I have two shoe box-sized gift boxes stacked neatly in my office on the ledge that would house pillows if I were the type of person who would buy window nook pillows instead of just talking about buying window nook pillows.
Mostly, they sit there, untouched. And every now and then, something may get tossed into the box.
But sometimes, I get something, something that shakes me a little out of my comfort zone a bit. Something that makes me open the box; look through the box. Something that reminds me that my kids are no longer the same kids they were just yesterday. Reminds me that my kids are past the stage of asking for a “ba-ba” and are now at the age where they both use the word “actually” way more often than necessary and frequently ask me for the time, as though they have pressing appointments they’re at risk of being late to or missing altogether.
Today, that something was a first-grade homework assignment. A summary of a dog named after a major city in a large state who is looking for a home and found one in his namesake city. And even though I saw him write the story, even though I oversaw the doing of the homework like a brooding hen over her chicks, when I picked it up after it was graded (if, in fact, a “good job” sticker is a grade) it was like I was seeing it for the first time.
He is 6 years old, and he writes this summary and he draws an illustration to go along with his work and in his free time, he stencils names, making word clouds (though I just discovered the phrase last year, so I assume he doesn’t know what it’s called, but who knows?) and drawing photos of him with his friends. I can always tell which one is him because he’s brown, and the others aren’t, and he knows that and is Ok with it. I look through these things, and choose them, carefully. I don’t know why I keep what I keep. Maybe it makes me feel like he could be a writer, a lover of words, a CREATIVE. Like me.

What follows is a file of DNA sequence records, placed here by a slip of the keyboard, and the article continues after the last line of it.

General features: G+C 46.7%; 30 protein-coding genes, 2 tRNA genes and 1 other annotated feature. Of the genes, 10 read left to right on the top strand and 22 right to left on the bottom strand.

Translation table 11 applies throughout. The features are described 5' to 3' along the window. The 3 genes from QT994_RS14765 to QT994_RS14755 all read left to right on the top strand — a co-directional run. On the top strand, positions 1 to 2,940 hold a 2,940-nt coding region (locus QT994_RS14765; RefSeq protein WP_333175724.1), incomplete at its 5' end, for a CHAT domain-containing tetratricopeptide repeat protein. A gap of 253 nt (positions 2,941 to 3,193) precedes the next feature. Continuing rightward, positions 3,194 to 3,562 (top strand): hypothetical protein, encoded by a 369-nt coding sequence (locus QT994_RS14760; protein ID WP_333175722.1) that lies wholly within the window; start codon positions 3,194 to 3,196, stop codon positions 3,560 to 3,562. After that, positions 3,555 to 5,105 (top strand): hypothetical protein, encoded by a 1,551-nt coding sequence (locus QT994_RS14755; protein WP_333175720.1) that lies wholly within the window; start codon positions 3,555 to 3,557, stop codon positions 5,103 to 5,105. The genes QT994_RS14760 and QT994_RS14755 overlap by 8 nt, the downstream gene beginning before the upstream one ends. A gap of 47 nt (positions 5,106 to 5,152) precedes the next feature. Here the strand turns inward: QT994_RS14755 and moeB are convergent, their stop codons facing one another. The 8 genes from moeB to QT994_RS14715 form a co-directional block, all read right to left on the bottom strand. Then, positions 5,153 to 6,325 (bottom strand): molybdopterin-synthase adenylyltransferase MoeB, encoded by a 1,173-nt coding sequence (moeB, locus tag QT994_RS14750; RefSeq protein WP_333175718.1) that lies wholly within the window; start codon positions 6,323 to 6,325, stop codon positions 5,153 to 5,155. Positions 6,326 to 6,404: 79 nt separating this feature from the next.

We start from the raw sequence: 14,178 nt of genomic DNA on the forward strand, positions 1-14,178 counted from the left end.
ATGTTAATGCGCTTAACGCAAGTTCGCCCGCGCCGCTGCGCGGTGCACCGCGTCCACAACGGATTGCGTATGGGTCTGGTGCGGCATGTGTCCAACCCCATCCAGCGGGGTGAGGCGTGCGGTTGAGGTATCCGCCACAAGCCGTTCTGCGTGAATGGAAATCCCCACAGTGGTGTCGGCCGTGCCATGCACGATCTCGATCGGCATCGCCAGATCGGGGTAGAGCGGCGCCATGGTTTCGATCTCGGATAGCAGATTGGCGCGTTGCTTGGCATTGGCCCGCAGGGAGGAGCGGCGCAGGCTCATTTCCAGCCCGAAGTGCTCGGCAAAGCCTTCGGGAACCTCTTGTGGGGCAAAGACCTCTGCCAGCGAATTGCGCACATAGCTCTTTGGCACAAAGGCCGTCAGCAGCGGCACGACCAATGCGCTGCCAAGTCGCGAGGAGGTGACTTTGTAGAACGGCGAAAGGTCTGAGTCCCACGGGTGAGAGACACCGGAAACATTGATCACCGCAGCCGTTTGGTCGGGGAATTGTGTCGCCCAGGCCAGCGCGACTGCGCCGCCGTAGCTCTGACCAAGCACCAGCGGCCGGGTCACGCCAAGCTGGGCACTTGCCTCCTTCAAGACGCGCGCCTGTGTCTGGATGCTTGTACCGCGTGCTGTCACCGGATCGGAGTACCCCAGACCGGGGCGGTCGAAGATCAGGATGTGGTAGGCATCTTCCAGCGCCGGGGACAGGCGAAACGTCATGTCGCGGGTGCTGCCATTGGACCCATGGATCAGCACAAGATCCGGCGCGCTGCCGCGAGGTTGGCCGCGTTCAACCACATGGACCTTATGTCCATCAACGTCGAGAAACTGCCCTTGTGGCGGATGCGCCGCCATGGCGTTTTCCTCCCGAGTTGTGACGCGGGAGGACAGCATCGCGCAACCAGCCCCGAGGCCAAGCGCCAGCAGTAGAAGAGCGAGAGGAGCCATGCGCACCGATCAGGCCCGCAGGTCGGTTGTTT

And I take these things, not all of them – not the math sheets or the Ninjago coloring pages or even the spelling tests. But some of them. Like the drawing. And the story. And the word cloud. And I dust off my box and put them inside. Because I know one day the box will be something I can hold. Something I can open and remember the little boys who made what’s inside of them. The little boys who will one day be bigger than me and maybe won’t want me to be held.
But I’ll have my boxes. I’ll have my memories. And when they’re ready, no matter how old they are, I’ll hold them, too.
And I’ll remember.